NASA > GSFC > Astrophysics Science Division > IXO
IXO is a facility-class observatory that will be directly inserted into an 800,000 km semi-major axis halo orbit around the Sun-Earth L2 libration point using either an Atlas V 551 or Ariane V launch vehicle. The mission design life is five years, with consumables sized for 10 years.
IXO is built around a ~3.3 m diameter grazing-incidence mirror assembly with a 20 m focal length. When deployed during the voyage to the L2 orbit, IXO will be ~23 m tall. The observatory is divided into four major assemblies or modules: the Spacecraft Module, Deployment Module, Optics Module, and Instrument Module. For more information, refer IXO Quick Reference Guide.
The Spacecraft Module (SM) accommodates the bulk of the spacecraft subsystems including the power, propulsion, radio frequency (RF) communications, guidance, navigation and control, and avionics. The electronics boxes, reaction wheels, and propulsion tanks mount to a nine-sided honeycomb deck. The 6.6 m × 3.3 m diameter cylindrical composite metering structure accommodates the solar arrays, thrusters, and high-gain antenna.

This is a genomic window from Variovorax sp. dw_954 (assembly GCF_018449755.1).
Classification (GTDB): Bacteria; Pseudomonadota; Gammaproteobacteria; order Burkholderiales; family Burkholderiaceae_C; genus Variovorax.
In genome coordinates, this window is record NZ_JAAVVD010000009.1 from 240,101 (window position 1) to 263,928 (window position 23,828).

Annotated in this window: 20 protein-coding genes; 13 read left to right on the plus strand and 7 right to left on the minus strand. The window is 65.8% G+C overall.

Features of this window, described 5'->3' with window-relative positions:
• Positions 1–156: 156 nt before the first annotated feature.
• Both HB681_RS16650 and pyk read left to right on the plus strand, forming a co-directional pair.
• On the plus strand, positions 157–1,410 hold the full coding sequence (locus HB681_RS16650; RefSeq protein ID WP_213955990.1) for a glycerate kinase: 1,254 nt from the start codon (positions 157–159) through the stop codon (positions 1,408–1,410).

The Deployment Module (DM) is the portion of the metering structure which is extended on orbit. It consists of three identical ADAM masts, similar to those on NuSTAR. High precision deployment accuracy and repeatability was proven with the 60m ADAM masts used in space on SRTM. As the masts deploy, they pull with them wire harnesses and a pleated Whipple Shield type shroud assembly that shields the instruments thermally and from stray light, and provides effective protection against the micrometeoroids.
The Optics Module (OM) includes the Flight Mirror Assembly (FMA), deployable sunshade, and the star tracker/TADS periscope assembly. The Optics Module interfaces the Flight Mirror Assembly to the fixed metering structure.
The Instrument Module (IM) accommodates the instruments. All detectors except the XGS camera mount to the Moveable Instrument Platform (MIP), which is comparable to moving platforms on Chandra and ROSAT. Focus and translation mechanisms, coupled with a Chandra heritage Telescope Aspect Determination System (TADS) for flex body metrology, assure the centering of the detectors in the converging X-ray beam, and accurate attitude reconstruction.
The observatory design is well defined, building on studies performed over the last decade by NASA, ESA, and JAXA, and has strong heritage from previous spaceflight missions. Mission Performance Requirements are shown here. All are met or exceeded by IXO.